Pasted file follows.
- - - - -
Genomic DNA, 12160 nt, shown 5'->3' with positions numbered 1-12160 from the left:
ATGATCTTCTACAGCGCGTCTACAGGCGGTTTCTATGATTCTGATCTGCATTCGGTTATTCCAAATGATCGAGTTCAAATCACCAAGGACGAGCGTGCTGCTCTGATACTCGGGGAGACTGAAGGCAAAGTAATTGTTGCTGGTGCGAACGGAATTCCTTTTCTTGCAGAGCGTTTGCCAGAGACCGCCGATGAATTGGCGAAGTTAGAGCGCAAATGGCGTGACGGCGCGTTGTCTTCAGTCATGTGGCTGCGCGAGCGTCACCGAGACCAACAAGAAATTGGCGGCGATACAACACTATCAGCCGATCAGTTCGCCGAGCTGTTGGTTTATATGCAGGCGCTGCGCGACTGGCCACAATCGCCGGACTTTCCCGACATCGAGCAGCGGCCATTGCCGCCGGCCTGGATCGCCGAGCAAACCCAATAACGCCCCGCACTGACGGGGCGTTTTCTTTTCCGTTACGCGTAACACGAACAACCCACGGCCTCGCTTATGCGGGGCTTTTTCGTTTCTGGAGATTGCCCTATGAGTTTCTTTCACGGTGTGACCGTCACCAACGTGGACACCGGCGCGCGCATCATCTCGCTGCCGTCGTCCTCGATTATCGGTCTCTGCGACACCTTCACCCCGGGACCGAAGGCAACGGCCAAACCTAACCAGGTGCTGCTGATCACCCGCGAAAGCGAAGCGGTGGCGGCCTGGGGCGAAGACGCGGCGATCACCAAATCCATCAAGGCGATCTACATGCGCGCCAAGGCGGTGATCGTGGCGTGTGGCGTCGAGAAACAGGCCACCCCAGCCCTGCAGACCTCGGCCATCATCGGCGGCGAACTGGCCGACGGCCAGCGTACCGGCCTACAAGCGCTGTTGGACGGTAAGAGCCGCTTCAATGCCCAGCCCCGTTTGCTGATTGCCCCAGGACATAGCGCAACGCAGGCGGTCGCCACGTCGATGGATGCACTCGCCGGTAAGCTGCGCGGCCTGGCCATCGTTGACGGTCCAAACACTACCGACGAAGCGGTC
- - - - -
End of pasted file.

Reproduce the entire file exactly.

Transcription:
Genomic DNA, 12160 nt, shown 5'->3' with positions numbered 1-12160 from the left:
ATGATCTTCTACAGCGCGTCTACAGGCGGTTTCTATGATTCTGATCTGCATTCGGTTATTCCAAATGATCGAGTTCAAATCACCAAGGACGAGCGTGCTGCTCTGATACTCGGGGAGACTGAAGGCAAAGTAATTGTTGCTGGTGCGAACGGAATTCCTTTTCTTGCAGAGCGTTTGCCAGAGACCGCCGATGAATTGGCGAAGTTAGAGCGCAAATGGCGTGACGGCGCGTTGTCTTCAGTCATGTGGCTGCGCGAGCGTCACCGAGACCAACAAGAAATTGGCGGCGATACAACACTATCAGCCGATCAGTTCGCCGAGCTGTTGGTTTATATGCAGGCGCTGCGCGACTGGCCACAATCGCCGGACTTTCCCGACATCGAGCAGCGGCCATTGCCGCCGGCCTGGATCGCCGAGCAAACCCAATAACGCCCCGCACTGACGGGGCGTTTTCTTTTCCGTTACGCGTAACACGAACAACCCACGGCCTCGCTTATGCGGGGCTTTTTCGTTTCTGGAGATTGCCCTATGAGTTTCTTTCACGGTGTGACCGTCACCAACGTGGACACCGGCGCGCGCATCATCTCGCTGCCGTCGTCCTCGATTATCGGTCTCTGCGACACCTTCACCCCGGGACCGAAGGCAACGGCCAAACCTAACCAGGTGCTGCTGATCACCCGCGAAAGCGAAGCGGTGGCGGCCTGGGGCGAAGACGCGGCGATCACCAAATCCATCAAGGCGATCTACATGCGCGCCAAGGCGGTGATCGTGGCGTGTGGCGTCGAGAAACAGGCCACCCCAGCCCTGCAGACCTCGGCCATCATCGGCGGCGAACTGGCCGACGGCCAGCGTACCGGCCTACAAGCGCTGTTGGACGGTAAGAGCCGCTTCAATGCCCAGCCCCGTTTGCTGATTGCCCCAGGACATAGCGCAACGCAGGCGGTCGCCACGTCGATGGATGCACTCGCCGGTAAGCTGCGCGGCCTGGCCATCGTTGACGGTCCAAACACTACCGACGAAGCGGTC